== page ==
Tulane vs. Abroad : Comparing Academic Cultures 

After a couple blogs posts, it is probably about time to discuss the whole “studying” part of studying abroad. Living in a new country involves adjusting to new cultures, including academic ones. For this post I will be joined by Emma Allen, a current junior and Newcomb Scholar studying Political Economy and English. Emma is currently abroad with the INSTEP Cambridge program in England, and will be talking about her experience with the UK academic system. On my side, I’ll mention a little about my experience in Scotland, but mainly focus on my semester in France in terms of both my program courses and the ones I took at a local university. It can be stressful suddenly not knowing what to expect -- from courses, to grades, to assignments, to interactions with professors. Hopefully this post can lend a student’s perspective to the academic side of studying abroad. Even if your country might be outside of Europe or experience a different academic culture, this can help pinpoint some areas that tend to differ across countries, such as grading scales and teaching style.  


University is definitely different in the US than the UK, specifically Cambridge. At Tulane, I go to class five days a week, with two to three classes a day. Here, I only go to class Monday- Thursday, and I only have one class a day, for two hours. Most of my classes are supervisions, which means it’s only me or a couple students with a professor. University is  much more independent and research based, with less emphasis focused on lecture and more on outside reading and preparation. One professor framed the structure as each week should be a 40 hour work week, but time in class only makes up 8 of those hours.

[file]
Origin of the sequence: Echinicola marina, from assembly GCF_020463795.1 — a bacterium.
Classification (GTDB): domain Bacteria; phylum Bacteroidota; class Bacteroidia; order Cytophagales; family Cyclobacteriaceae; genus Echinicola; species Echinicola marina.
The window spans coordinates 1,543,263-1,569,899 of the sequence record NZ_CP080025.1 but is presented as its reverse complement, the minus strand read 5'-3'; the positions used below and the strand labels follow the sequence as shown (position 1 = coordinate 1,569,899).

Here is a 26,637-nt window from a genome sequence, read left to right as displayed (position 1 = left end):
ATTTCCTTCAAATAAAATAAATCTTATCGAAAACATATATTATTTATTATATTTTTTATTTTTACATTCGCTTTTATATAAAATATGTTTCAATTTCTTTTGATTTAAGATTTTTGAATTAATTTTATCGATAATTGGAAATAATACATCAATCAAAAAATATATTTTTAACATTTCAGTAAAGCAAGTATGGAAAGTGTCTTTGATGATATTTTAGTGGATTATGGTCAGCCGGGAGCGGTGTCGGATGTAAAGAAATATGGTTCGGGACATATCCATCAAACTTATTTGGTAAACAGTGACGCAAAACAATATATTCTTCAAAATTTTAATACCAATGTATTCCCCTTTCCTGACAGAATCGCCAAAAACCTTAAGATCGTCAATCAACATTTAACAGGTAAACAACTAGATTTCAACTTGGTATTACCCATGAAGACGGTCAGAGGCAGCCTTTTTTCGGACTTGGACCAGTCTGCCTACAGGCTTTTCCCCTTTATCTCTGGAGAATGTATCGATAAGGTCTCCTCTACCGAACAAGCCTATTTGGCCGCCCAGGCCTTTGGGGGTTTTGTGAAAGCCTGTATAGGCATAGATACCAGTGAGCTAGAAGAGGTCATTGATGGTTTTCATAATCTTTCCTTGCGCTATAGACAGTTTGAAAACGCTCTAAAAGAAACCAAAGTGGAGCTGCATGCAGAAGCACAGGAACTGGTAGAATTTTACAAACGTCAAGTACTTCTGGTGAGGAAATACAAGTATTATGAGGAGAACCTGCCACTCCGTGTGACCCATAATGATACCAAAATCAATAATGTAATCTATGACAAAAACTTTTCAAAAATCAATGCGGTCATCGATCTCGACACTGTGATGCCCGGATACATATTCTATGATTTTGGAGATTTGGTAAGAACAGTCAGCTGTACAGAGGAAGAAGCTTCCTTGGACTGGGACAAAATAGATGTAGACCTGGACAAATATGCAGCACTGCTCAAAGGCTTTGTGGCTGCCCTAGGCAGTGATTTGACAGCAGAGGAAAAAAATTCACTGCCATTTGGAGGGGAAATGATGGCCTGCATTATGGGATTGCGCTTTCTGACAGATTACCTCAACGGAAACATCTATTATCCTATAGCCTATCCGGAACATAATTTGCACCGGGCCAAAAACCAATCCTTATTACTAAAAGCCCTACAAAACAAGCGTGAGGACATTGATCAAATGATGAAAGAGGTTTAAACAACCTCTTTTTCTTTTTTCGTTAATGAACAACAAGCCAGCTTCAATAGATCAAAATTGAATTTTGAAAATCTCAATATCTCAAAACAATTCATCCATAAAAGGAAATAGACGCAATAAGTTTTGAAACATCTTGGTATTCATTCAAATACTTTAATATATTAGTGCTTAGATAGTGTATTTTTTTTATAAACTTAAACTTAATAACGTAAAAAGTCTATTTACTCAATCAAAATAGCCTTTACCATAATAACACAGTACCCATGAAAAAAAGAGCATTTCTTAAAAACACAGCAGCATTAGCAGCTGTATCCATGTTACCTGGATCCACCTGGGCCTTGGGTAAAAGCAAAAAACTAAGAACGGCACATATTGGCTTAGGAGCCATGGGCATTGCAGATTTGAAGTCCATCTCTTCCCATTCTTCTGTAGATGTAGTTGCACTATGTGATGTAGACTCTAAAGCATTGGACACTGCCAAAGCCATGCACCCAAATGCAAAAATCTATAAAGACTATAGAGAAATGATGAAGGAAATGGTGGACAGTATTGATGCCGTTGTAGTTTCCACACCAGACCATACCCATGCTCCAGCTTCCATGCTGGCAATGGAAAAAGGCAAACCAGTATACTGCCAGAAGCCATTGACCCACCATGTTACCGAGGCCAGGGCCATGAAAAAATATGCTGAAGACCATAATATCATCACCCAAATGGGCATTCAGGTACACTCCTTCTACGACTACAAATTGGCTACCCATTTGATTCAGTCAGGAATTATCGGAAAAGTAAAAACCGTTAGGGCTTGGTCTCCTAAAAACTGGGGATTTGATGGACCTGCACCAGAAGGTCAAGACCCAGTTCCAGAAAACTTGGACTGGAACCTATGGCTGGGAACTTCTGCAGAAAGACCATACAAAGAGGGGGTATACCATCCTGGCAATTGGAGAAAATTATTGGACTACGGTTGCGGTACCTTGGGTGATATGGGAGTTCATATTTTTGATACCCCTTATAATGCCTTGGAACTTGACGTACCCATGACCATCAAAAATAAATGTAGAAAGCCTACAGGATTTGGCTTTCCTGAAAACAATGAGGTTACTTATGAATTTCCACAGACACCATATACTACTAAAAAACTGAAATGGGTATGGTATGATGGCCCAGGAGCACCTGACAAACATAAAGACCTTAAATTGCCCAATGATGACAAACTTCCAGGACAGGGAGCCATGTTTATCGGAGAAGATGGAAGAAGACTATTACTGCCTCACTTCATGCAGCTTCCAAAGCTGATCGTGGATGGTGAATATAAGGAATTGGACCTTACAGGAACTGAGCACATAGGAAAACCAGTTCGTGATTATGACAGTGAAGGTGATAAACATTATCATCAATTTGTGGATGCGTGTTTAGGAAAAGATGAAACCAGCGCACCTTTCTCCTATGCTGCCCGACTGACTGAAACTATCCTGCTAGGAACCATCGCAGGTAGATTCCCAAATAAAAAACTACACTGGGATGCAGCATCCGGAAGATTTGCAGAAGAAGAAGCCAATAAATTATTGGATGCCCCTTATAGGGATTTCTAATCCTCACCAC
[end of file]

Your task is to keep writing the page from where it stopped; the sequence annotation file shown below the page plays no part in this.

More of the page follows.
Because classes are so research focused, most of my workload consists of reading, which puts a much bigger emphasis on time management and making myself read when it doesn't feel like I necessarily have to. Unlike at Tulane, I do not have giant textbooks, instead, I have a couple core texts, small books, that have a loose reading schedule, but I also have 2-3 pages of provided additional resources. These vary from articles, economic journals, podcasts, and books. I am not expected to read all of them, I am just expected to find some aspect of the material I find interesting and dive deeper, using the provided resources. A major distinction in my lectures that I have experienced at Cambridge is the way professors treat their classes. In the states, lectures might have some background reading required, but lectures are structured to teach students all the information. At Cambridge, professors expect students to have a solid grasp of that week’s content already, so class can be spent diving deeper or discussing a text. A higher level of preparation is expected.